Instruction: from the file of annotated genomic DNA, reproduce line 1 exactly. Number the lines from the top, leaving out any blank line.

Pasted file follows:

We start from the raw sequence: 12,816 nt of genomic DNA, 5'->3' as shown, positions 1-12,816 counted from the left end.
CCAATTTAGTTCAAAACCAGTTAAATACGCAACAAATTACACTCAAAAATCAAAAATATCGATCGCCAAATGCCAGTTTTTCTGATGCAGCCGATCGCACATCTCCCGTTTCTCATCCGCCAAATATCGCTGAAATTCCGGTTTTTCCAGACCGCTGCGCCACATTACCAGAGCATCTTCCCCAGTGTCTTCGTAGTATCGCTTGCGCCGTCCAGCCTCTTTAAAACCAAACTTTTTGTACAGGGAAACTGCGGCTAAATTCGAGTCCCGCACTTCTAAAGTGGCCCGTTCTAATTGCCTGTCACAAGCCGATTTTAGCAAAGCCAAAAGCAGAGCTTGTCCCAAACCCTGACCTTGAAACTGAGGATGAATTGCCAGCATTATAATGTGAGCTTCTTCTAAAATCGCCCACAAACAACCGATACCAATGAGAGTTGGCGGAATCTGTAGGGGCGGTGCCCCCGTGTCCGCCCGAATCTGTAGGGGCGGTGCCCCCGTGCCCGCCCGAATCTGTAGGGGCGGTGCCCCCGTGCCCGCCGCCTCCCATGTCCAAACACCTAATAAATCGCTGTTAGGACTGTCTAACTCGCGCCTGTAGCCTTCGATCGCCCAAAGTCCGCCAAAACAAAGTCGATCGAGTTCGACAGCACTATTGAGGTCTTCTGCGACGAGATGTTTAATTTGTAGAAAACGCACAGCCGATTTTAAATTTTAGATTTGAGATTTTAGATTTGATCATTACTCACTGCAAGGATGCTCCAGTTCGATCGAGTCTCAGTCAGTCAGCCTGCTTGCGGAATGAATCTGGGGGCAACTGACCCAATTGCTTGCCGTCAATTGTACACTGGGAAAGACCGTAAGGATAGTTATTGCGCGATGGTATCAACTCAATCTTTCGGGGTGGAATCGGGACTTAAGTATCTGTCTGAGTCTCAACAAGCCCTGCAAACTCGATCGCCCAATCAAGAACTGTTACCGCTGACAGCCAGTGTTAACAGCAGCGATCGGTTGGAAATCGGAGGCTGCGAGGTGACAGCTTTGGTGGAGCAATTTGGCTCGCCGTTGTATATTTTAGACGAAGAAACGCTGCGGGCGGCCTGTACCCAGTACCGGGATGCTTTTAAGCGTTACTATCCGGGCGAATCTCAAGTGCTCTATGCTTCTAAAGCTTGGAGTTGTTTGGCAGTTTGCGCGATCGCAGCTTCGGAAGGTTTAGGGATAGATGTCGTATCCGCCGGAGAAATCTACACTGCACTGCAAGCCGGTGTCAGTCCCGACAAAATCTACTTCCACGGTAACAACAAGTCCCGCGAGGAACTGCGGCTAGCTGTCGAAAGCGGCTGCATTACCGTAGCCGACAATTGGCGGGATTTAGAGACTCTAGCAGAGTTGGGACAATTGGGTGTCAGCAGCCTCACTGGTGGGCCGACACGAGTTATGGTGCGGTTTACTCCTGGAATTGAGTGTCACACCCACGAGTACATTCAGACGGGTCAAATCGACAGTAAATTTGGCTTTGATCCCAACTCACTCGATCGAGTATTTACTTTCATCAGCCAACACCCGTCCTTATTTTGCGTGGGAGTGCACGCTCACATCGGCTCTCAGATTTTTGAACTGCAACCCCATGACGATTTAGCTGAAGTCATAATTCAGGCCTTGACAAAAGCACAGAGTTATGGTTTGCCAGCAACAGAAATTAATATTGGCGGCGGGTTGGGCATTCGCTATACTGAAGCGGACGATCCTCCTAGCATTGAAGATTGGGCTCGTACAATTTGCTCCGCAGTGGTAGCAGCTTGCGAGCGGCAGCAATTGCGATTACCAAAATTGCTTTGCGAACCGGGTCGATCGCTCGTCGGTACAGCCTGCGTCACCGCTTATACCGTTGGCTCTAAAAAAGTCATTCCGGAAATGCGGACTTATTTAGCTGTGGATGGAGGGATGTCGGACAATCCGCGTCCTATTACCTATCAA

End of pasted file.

We start from the raw sequence: 12,816 nt of genomic DNA, 5'->3' as shown, positions 1-12,816 counted from the left end.